Friday, July 29, 2011


There is a saying that baking can be a great bonding activity and I agree fully to it. Last Sunday, I had a fun cookies baking session with my son Ming Ray. He enjoyed his little master chef task assigned by me to cut the dough into assorted shapes that he liked with cookies cutter. Not only he gave a big thumb up to the taste of the cookies he made, the following day he proudly shared the cookies with his buddies at school too. J

This easy cookies recipe was adapted from Baking Made Easy by Agnes Chang (蓝赛珍,轻轻松松学烘焙); it was named Almond Cookies in the book. However I found the cookies were overpowered by the buttery flavor. To me it tasted more like butter cookies than almond cookies. Hence, I am renaming this recipe to Almond Butter Cookies. Having said that, the cookies are tasty to eat, not too sweet and it was really crunchy on the outside but soft from the inside.


Monday, July 18, 2011


Oriental Pork Chop
This is a Chinese style pork chop which I adapted from Hawkers’ Fair Simplified. This is one of my family’s favourite dinner dishes. The name is called pork chop but I found it tastes even better with pork loin,the meat is tenderer and juicier. If using pork loin I usually omit soda bicarbonate as tenderizer.
To keep the pork chop crisped, pork chop can be deep fried first and only have the source poured on it when serving.  

Sunday, July 3, 2011

Steamed Buns (Baozi/Pau) 包子

Supreme big Baozi/Pau, anyone? 大包? 
Bread is the main staple food to Western Cuisine as in Baozi/Pau (steamed buns) is to Chinese cuisine.  Baozi is especially popular in the Chinese breakfast serving.  Baozi making shares similar process to bread making which requires  yeast dough, kneading and proofing with the only difference in its cooking method - steam instead of bake. Hence, baozi can also be regarded as stuffed steamed bread.
There are various types of baozi ranging from plain buns to stuffed baozi with various fillings. What filling can be used in baozi?  The classic fillings are meat (cha siu /BBQ pork/beef/chicken) or sweet fillings like red beans, lotus paste, kaya (coconut egg jam), peanut butter or even vegetables. I would say the list is too exhaustive to name and only imagination is the limit.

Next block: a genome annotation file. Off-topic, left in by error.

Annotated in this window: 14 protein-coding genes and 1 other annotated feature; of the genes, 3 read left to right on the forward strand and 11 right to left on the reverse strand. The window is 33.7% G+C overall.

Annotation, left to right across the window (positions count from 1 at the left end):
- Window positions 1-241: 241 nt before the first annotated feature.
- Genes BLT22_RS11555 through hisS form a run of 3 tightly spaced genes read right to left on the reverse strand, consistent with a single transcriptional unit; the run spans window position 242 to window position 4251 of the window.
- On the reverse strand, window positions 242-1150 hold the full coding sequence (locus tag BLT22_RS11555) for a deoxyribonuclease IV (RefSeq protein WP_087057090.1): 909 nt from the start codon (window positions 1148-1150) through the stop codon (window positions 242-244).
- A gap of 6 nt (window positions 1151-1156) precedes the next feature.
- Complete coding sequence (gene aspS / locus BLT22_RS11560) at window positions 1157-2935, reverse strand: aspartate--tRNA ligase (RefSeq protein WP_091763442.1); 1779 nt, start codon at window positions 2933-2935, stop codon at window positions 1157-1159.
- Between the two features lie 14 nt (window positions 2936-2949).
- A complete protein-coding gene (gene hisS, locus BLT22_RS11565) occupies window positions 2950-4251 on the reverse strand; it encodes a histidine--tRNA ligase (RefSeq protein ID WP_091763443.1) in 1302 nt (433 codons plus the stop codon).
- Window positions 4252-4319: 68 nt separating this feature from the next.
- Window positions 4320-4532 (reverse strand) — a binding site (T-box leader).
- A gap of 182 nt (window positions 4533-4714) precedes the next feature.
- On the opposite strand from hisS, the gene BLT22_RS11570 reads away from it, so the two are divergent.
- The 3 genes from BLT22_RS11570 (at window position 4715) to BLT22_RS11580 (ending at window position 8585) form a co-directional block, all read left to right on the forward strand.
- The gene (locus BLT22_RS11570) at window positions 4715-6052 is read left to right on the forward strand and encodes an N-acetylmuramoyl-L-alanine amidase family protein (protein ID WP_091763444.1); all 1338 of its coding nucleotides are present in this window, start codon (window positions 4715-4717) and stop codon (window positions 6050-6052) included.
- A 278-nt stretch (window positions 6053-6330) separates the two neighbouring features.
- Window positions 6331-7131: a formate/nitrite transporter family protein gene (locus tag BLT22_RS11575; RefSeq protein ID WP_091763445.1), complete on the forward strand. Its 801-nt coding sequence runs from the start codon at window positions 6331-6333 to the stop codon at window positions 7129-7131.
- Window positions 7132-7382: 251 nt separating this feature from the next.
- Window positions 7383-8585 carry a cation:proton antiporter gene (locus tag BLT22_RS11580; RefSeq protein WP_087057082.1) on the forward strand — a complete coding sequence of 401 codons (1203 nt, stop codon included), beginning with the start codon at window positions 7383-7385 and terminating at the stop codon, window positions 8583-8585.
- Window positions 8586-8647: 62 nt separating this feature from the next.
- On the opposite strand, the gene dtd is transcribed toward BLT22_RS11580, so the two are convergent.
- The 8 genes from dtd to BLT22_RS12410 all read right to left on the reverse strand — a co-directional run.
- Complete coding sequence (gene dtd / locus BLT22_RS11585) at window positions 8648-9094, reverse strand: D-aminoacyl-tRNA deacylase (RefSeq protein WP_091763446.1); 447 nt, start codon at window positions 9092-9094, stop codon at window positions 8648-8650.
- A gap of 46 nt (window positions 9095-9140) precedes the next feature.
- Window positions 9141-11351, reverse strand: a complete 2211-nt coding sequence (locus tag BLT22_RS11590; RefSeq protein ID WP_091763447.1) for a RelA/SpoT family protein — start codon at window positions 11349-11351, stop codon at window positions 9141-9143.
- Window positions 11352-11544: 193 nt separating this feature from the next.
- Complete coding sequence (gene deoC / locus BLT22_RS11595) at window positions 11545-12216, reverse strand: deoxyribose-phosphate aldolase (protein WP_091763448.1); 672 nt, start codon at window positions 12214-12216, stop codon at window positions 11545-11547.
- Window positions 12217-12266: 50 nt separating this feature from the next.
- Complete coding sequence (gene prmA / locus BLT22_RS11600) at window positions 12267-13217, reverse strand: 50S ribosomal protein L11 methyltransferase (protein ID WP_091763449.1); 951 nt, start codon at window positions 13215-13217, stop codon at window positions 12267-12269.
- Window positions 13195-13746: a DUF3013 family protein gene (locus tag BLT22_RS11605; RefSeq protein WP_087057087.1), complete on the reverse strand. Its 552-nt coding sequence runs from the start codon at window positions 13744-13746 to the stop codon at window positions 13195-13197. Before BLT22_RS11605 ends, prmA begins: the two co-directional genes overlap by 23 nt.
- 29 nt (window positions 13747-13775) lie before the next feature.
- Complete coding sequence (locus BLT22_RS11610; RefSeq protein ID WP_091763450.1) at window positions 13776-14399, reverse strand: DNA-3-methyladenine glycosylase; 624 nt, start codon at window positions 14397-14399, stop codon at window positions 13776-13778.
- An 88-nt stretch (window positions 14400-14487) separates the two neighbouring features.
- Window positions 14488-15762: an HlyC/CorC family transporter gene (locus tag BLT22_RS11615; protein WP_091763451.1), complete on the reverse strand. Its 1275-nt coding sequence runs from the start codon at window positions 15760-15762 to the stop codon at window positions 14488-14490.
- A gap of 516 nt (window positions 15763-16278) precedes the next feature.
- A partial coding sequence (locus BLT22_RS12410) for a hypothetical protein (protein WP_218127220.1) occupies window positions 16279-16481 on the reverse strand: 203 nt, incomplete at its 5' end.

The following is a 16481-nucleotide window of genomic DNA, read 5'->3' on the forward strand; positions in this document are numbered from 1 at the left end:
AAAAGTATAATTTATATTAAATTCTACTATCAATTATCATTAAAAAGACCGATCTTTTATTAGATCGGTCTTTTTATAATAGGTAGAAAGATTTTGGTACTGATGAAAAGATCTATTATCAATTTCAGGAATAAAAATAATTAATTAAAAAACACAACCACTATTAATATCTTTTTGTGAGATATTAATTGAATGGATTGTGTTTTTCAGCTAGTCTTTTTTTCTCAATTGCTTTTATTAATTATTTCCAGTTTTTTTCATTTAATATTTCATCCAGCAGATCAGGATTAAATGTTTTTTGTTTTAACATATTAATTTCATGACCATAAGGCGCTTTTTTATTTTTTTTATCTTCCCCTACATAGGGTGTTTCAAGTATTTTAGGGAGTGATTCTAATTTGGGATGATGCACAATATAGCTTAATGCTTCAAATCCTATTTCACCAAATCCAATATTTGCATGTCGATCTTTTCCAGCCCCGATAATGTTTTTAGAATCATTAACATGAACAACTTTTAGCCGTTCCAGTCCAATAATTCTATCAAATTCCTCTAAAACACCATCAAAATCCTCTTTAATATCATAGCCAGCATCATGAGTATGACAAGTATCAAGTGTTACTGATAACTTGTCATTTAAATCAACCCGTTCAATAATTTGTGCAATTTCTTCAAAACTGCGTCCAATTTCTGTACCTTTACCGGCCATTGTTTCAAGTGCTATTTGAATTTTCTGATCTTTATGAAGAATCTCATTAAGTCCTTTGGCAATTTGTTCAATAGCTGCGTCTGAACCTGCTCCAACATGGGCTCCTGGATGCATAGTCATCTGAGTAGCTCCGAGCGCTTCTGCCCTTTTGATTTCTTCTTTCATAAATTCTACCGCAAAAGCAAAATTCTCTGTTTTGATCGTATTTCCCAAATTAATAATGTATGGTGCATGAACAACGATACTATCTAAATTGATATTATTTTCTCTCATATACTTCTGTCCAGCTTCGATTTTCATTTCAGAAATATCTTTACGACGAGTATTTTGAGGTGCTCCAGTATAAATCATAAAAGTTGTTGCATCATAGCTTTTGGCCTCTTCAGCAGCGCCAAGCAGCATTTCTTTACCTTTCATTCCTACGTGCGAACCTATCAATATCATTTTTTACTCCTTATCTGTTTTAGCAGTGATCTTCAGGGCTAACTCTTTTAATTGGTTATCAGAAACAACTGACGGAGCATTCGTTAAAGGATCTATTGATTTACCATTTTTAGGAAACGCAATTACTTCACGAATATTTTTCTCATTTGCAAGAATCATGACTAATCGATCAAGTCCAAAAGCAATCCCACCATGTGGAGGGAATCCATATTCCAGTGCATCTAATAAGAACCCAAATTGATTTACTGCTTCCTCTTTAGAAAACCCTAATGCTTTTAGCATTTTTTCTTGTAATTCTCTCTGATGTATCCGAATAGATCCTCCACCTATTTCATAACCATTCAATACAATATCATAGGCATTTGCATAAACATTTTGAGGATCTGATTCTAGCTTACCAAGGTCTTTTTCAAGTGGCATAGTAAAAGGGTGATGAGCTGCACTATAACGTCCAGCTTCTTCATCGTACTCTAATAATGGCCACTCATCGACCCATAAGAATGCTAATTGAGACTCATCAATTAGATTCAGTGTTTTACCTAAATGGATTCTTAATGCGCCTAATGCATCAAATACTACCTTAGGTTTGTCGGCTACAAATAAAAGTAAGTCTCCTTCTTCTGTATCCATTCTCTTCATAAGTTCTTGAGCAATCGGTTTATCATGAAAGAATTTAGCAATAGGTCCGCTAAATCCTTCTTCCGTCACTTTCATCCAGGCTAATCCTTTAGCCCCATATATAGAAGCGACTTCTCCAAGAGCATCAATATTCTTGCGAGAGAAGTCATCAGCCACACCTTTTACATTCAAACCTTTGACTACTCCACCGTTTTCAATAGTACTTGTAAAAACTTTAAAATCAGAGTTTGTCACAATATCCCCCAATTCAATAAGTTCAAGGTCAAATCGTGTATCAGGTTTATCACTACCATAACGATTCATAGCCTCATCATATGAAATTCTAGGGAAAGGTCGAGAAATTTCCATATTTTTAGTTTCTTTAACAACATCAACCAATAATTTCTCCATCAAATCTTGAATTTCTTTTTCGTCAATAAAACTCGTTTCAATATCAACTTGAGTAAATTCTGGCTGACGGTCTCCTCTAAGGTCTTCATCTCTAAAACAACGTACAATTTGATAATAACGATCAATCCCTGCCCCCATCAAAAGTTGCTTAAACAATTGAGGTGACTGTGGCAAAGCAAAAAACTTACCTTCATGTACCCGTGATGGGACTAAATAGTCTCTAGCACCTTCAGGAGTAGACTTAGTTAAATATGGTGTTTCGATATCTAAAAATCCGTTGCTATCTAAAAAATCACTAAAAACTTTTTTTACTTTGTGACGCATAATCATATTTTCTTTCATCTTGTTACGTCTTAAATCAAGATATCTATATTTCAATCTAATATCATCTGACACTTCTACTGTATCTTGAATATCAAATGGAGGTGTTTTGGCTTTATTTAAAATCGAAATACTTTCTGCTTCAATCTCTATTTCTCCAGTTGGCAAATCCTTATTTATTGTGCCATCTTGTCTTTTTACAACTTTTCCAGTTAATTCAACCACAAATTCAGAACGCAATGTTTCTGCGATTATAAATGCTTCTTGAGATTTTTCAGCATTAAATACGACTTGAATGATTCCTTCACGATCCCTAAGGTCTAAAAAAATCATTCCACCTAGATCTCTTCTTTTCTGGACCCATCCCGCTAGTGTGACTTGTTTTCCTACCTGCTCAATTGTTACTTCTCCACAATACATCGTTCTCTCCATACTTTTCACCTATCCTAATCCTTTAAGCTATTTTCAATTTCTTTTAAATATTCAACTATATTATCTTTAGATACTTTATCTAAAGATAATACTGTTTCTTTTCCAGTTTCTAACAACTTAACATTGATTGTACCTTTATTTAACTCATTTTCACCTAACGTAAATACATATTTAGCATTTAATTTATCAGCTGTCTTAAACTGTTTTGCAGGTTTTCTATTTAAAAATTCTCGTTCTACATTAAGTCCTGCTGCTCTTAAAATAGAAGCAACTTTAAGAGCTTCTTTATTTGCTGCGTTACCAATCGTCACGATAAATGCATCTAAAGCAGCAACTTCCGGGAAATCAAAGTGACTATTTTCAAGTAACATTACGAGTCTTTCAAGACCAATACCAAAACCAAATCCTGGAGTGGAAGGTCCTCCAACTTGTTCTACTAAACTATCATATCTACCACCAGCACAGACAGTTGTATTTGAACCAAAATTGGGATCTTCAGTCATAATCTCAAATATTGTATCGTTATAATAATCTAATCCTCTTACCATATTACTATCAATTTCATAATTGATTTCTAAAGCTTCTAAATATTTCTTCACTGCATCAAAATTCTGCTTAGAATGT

Having mastered the basic skill in Western bread making, I reckoned it was time to take up new challenges in learning up Chinese bread making J  I had two fun experience with my cooking members back in Auckland in making Shanghai pan fried baozi(上海生煎包). However, at that time I did not have the chance in making the yeast dough from scratch. The yeast dough was prepared and proof in advance and we were invited to go over to help in wrapping and pan fried.
Last Sunday, I decided to try out the steamed buns yeast dough recipe from Agnes Chang’s “Delightful Snacks and Dim Sum” cook book. With this yeast dough I had successfully made 4 big supreme big pao with shredded chicken breast, egg and yambean fillings and 6 small Kaya bao using my homemade kaya filling.    
Steamed Buns (Baozi/Pau) 包子
I was delighted that the texture of the steamed buns was very soft and springy. However, hubby commented that the taste of the meat fillings could have been improved with longer marinating time overnight in the fridge to further tenderize the chicken breast and the seasoning more thoroughly absorbed.   


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